Looking at all levels of authority, why are they allowing such devastations to continue? Does it not feel like terrorism that is arranged by and against our people? To casualties, why would they try to prove their sobriety while they are not? At all the levels of blood alcohol content, there is a higher risk for young people being involved in a crash than older people. Among the drivers involved in fatal accidents in the year 2012, those between the ages 21 to 24 had a percentage of 32. The ages 35 to 44 had a lower percentage of involvement which was 24. 29 percent of the motorcyclists who lost their lives in the year 2012 had a blood alcohol content of greater than 0.08%. In an article dated April 23rd 2014 by Oren Yaniv of the New York Daily News, a little boy, Dylan, succumbed to injuries when his father, Pollydore, 65, crashed into a light post. His alcohol blood level was 0.094, over the legal limit of 0.08. Had the father survived, a lawsuit against him for attempted murder should have been filed by the country’s prosecution. Would the judges turn ear to the pleas that he would not murder his son? Possibly, yes and maybe, the reason nature performed justice all the same and executed the death sentence even before the prosecution.
How Well Can It Be Prevented?
Prevention of the fatalities caused by drunk driving would require some measures put to place. Using sobriety checkpoints would have drunk drivers arrested before they cause accidents (Flango 22). Confiscating licenses of drunk drivers would also enforce the laws against driving when one is under the influence. Zero tolerance laws for drivers suspected of DWI or having been caught drunk driving are subject to interlocking devices with slight alterations to the conditions of enforcement among the different states (Elder et al. 364). Having health promotions influencing the organizational and economic policies in schools and communities would bring sensitization to the ground level where most of the affected live. Another preventive measure would be to raise the unit price of alcohol through an increase in their taxes. In Kootenai County DUI court those driving while intoxicated face mandatory substance abuse tests and undergo treatment before return of the already confiscated driving license. Reducing the blood alcohol threshold from 0.08% to 0.05%, would ensure a safer road to anyone who is driving in the US. Finally, there should be a mandatory blood alcohol test done when a traffic accident results in injury.
Is There Any Feasible Plan?
On September 30, 2014, in the CNN, Ray Sanchez made headlines of the arrest of Michael Phelps. Sanchez reported that the legendary Olympic swimmer got arrested on a DUI charge. The question about how serious this problem is should not get underestimated. It cuts across all walks of life regardless of economic or social standing. The occurrences of all the epidemic level offenses committed while drivers are drunk should coerce all United States jurisdictions to develop a unique and special sobriety or an impaired driving problem-solving court. That court would directly and to a large extent emulate the drug court model. On their own, threats of punishment are not likely to turn around the behavior of individuals. The philosophy of impaired driving courts would be to treat the problem and also punish the offender. Establishing impaired driving courts would protect the public safety. It would also reduce recidivism by duly addressing the main causation of all the impaired driving-alcohol and substance abuse. The main mission of impaired and sobriety courts would be to make the law offenders accountable. It would cause a change in behavior reducing recidivism. However, hard it may be to change public attitudes with respect to drinking and driving, media programs can substantially help in building of public support in addressing the issue.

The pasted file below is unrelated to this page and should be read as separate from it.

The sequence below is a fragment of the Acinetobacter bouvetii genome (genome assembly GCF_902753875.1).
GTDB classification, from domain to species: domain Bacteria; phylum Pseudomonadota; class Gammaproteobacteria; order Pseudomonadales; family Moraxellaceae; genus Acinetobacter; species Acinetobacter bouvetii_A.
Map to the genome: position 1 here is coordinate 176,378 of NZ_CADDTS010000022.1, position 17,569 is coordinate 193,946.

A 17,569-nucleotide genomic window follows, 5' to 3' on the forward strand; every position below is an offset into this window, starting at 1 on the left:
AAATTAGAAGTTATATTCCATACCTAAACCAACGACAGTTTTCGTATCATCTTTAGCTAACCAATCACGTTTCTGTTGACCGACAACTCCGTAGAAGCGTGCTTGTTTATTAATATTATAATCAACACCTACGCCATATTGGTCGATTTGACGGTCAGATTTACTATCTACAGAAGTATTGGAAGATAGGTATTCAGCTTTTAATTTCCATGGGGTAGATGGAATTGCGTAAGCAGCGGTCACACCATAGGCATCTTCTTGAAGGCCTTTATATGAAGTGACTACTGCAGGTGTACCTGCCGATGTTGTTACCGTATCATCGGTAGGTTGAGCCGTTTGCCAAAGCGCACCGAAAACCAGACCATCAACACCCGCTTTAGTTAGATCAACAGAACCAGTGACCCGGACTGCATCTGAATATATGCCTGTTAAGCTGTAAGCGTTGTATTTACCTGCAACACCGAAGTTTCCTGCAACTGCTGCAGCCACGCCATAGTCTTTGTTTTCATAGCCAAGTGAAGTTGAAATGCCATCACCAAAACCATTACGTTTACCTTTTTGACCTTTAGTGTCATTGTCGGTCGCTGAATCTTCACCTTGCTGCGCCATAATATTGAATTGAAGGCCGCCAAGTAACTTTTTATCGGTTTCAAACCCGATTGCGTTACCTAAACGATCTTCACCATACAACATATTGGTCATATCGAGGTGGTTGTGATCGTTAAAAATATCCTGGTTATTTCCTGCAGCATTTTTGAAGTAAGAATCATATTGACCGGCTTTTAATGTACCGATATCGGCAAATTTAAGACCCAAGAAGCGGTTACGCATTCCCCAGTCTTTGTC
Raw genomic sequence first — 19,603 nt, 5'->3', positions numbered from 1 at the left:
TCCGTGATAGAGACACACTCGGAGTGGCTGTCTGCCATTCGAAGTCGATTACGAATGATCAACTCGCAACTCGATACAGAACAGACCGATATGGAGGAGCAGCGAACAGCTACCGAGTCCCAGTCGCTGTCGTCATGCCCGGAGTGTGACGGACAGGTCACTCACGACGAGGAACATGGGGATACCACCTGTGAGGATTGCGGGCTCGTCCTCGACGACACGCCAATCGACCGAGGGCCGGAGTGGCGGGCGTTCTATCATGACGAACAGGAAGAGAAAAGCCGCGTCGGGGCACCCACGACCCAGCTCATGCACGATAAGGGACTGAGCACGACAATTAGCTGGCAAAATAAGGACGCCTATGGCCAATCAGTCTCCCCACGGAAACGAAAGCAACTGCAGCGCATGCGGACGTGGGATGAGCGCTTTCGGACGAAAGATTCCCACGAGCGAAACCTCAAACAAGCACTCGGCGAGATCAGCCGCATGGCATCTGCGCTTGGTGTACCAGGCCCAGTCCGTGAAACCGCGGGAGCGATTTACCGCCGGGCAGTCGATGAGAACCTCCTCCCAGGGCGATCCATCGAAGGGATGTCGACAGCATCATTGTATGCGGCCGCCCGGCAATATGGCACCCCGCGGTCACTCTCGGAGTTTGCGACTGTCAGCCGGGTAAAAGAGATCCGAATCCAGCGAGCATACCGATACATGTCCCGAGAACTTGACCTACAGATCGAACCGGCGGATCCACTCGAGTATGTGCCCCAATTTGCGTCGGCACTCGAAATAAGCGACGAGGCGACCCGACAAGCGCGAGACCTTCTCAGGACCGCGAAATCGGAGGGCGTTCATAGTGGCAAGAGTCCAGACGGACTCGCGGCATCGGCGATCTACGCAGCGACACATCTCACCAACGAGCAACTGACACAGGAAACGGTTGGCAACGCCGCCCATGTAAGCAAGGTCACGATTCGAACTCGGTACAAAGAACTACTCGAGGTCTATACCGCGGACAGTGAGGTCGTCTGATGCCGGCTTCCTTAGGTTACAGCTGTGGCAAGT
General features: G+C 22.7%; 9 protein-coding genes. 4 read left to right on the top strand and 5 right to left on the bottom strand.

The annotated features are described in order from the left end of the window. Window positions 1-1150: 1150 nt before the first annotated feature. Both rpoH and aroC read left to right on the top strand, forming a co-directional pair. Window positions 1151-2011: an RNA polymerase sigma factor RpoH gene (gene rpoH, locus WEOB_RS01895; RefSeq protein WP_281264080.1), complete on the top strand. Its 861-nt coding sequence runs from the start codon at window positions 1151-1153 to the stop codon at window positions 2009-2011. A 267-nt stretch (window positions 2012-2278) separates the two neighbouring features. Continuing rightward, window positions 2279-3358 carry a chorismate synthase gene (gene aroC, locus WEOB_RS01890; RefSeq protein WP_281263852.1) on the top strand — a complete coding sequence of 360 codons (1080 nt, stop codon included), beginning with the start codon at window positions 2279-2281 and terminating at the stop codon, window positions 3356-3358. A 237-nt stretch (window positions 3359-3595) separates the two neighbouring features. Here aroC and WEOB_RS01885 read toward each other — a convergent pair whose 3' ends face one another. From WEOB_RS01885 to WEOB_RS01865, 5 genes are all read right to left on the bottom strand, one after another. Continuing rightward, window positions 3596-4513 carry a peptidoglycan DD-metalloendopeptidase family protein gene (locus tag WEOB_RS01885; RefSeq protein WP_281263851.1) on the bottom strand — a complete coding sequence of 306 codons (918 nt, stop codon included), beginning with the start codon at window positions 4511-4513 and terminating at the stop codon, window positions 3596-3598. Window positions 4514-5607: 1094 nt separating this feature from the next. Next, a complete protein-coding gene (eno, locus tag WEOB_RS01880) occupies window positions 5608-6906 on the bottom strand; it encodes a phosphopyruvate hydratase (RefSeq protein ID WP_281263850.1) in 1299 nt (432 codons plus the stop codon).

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Eensoo, Diva, Marika Paaver, Maarike Harro, and Jaanus Harro. “Predicting drunk driving: contribution of alcohol use and related problems, traffic behavior, personality and platelet Monoamine Oxidase (MAO) activity.” Alcohol & Alcoholism 40.2 (2005): 140-146. Web. 1 Dec. 2014. Retrieved from http://alcalc.oxfordjournals.org/content/alcalc/40/2/140.full.pdf
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Flango, Victor E. “DWI Courts: The Newest Problem-Solving Courts.” Court Review: The Journal of the American Judges Association 42.1 (2005): 22-25. Web. 1 Dec. 2014. Retrieved from http://digitalcommons.unl.edu/cgi/viewcontent.cgi?article=1045&context=ajacourtreview
United States. Kootenai County Government (Idaho). DUI Court: Eligibility Criteria. Idaho, 2014. Web. 1 Dec. 2014. Retrieved from http://www.kcgov.us/departments/districtcourt/trialcourt/dui.asp#top